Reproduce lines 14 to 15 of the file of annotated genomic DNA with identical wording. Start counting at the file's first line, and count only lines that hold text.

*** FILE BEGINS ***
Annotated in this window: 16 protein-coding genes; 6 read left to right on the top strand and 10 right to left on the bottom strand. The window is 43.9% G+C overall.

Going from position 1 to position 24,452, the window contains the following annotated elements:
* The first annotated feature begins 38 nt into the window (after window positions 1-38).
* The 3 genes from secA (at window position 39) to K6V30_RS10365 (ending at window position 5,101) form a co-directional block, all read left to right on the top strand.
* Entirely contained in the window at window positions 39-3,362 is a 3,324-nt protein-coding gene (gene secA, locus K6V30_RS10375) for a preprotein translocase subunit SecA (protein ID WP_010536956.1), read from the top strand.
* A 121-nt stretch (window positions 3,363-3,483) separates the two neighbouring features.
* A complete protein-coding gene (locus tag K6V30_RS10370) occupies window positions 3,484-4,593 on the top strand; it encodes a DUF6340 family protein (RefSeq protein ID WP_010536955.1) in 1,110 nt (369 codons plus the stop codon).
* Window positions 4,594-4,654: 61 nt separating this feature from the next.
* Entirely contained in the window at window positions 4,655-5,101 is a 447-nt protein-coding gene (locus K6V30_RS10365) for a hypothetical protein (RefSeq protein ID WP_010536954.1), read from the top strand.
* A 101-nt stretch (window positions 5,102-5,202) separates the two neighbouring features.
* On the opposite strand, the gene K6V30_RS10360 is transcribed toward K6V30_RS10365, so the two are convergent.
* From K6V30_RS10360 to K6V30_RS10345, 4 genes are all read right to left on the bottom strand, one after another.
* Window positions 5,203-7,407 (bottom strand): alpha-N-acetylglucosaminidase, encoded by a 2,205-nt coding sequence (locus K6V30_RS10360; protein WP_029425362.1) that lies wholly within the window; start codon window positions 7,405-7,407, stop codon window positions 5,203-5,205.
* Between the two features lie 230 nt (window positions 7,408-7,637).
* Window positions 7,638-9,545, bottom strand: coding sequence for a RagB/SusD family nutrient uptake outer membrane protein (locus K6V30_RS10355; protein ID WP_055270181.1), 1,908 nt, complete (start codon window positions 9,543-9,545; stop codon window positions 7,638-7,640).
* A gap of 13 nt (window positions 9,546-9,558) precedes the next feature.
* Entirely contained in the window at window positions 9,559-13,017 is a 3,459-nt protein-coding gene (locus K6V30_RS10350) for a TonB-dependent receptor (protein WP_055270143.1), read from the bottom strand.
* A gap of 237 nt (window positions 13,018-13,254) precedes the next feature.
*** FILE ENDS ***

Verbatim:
* Between the two features lie 230 nt (window positions 7,408-7,637).
* Window positions 7,638-9,545, bottom strand: coding sequence for a RagB/SusD family nutrient uptake outer membrane protein (locus K6V30_RS10355; protein ID WP_055270181.1), 1,908 nt, complete (start codon window positions 9,543-9,545; stop codon window positions 7,638-7,640).